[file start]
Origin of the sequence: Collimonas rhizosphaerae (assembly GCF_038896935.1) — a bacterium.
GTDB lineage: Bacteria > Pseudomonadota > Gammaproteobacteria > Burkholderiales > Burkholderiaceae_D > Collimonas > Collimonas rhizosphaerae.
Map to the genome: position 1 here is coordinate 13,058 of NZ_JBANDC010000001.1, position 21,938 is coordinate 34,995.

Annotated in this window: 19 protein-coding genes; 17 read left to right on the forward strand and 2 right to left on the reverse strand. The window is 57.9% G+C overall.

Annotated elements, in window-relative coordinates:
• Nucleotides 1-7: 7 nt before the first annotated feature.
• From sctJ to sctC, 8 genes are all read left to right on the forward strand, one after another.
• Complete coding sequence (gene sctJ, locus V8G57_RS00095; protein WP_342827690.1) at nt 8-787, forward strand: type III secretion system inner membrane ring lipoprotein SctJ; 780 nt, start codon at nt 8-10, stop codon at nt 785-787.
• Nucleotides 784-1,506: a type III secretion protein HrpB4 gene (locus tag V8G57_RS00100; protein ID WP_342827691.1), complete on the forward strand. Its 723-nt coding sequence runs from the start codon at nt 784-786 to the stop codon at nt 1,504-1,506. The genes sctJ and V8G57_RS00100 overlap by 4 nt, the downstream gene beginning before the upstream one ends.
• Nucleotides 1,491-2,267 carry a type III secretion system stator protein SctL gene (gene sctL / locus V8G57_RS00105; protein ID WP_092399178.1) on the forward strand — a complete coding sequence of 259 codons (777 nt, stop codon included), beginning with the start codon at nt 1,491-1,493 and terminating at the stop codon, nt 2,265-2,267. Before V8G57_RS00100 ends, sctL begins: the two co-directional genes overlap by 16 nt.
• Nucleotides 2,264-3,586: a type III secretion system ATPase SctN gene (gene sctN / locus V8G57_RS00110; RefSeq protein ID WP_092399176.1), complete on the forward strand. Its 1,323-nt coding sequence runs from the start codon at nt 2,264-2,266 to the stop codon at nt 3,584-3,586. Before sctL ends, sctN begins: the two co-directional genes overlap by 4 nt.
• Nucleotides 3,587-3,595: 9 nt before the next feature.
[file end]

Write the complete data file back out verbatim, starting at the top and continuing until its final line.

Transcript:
Origin of the sequence: Collimonas rhizosphaerae (assembly GCF_038896935.1) — a bacterium.
GTDB lineage: Bacteria > Pseudomonadota > Gammaproteobacteria > Burkholderiales > Burkholderiaceae_D > Collimonas > Collimonas rhizosphaerae.
Map to the genome: position 1 here is coordinate 13,058 of NZ_JBANDC010000001.1, position 21,938 is coordinate 34,995.

Annotated in this window: 19 protein-coding genes; 17 read left to right on the forward strand and 2 right to left on the reverse strand. The window is 57.9% G+C overall.

Annotated elements, in window-relative coordinates:
• Nucleotides 1-7: 7 nt before the first annotated feature.
• From sctJ to sctC, 8 genes are all read left to right on the forward strand, one after another.
• Complete coding sequence (gene sctJ, locus V8G57_RS00095; protein WP_342827690.1) at nt 8-787, forward strand: type III secretion system inner membrane ring lipoprotein SctJ; 780 nt, start codon at nt 8-10, stop codon at nt 785-787.
• Nucleotides 784-1,506: a type III secretion protein HrpB4 gene (locus tag V8G57_RS00100; protein ID WP_342827691.1), complete on the forward strand. Its 723-nt coding sequence runs from the start codon at nt 784-786 to the stop codon at nt 1,504-1,506. The genes sctJ and V8G57_RS00100 overlap by 4 nt, the downstream gene beginning before the upstream one ends.
• Nucleotides 1,491-2,267 carry a type III secretion system stator protein SctL gene (gene sctL / locus V8G57_RS00105; protein ID WP_092399178.1) on the forward strand — a complete coding sequence of 259 codons (777 nt, stop codon included), beginning with the start codon at nt 1,491-1,493 and terminating at the stop codon, nt 2,265-2,267. Before V8G57_RS00100 ends, sctL begins: the two co-directional genes overlap by 16 nt.
• Nucleotides 2,264-3,586: a type III secretion system ATPase SctN gene (gene sctN / locus V8G57_RS00110; RefSeq protein ID WP_092399176.1), complete on the forward strand. Its 1,323-nt coding sequence runs from the start codon at nt 2,264-2,266 to the stop codon at nt 3,584-3,586. Before sctL ends, sctN begins: the two co-directional genes overlap by 4 nt.
• Nucleotides 3,587-3,595: 9 nt before the next feature.